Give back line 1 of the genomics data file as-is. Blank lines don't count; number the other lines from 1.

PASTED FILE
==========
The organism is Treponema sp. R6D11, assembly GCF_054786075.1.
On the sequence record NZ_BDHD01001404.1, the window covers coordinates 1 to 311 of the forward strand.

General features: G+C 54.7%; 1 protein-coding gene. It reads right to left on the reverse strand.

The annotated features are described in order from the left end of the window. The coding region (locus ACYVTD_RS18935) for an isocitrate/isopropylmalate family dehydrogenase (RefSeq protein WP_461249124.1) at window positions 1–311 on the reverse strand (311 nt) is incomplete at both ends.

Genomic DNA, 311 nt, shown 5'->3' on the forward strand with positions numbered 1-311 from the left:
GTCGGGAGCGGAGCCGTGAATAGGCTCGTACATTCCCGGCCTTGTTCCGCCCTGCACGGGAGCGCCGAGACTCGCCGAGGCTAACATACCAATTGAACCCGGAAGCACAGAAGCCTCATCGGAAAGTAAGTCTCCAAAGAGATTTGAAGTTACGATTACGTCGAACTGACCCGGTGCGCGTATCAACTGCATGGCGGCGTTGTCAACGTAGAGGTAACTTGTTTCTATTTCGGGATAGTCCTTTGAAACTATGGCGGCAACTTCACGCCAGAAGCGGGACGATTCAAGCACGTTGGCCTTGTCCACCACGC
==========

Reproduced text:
The organism is Treponema sp. R6D11, assembly GCF_054786075.1.